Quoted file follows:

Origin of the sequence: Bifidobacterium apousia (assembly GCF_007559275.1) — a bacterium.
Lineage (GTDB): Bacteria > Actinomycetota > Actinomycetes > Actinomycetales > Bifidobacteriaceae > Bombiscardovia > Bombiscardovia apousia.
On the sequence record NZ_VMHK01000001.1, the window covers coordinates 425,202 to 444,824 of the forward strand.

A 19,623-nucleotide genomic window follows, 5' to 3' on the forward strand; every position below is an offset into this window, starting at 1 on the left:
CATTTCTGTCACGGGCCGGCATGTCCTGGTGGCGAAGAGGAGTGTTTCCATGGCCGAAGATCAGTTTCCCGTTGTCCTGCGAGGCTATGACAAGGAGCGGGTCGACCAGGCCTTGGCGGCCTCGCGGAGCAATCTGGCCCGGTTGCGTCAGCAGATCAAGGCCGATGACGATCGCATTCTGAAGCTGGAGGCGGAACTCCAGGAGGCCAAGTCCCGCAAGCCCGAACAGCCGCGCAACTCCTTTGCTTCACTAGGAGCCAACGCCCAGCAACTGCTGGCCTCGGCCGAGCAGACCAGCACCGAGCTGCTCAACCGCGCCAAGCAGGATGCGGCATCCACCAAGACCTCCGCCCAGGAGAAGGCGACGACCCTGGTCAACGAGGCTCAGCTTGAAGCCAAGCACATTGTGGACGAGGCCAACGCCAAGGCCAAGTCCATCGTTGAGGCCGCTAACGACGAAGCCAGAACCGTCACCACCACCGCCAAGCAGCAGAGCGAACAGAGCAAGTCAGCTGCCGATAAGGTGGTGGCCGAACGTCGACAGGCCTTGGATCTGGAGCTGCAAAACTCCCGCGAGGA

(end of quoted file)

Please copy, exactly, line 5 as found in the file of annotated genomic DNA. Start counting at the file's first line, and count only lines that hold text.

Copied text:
CATTTCTGTCACGGGCCGGCATGTCCTGGTGGCGAAGAGGAGTGTTTCCATGGCCGAAGATCAGTTTCCCGTTGTCCTGCGAGGCTATGACAAGGAGCGGGTCGACCAGGCCTTGGCGGCCTCGCGGAGCAATCTGGCCCGGTTGCGTCAGCAGATCAAGGCCGATGACGATCGCATTCTGAAGCTGGAGGCGGAACTCCAGGAGGCCAAGTCCCGCAAGCCCGAACAGCCGCGCAACTCCTTTGCTTCACTAGGAGCCAACGCCCAGCAACTGCTGGCCTCGGCCGAGCAGACCAGCACCGAGCTGCTCAACCGCGCCAAGCAGGATGCGGCATCCACCAAGACCTCCGCCCAGGAGAAGGCGACGACCCTGGTCAACGAGGCTCAGCTTGAAGCCAAGCACATTGTGGACGAGGCCAACGCCAAGGCCAAGTCCATCGTTGAGGCCGCTAACGACGAAGCCAGAACCGTCACCACCACCGCCAAGCAGCAGAGCGAACAGAGCAAGTCAGCTGCCGATAAGGTGGTGGCCGAACGTCGACAGGCCTTGGATCTGGAGCTGCAAAACTCCCGCGAGGA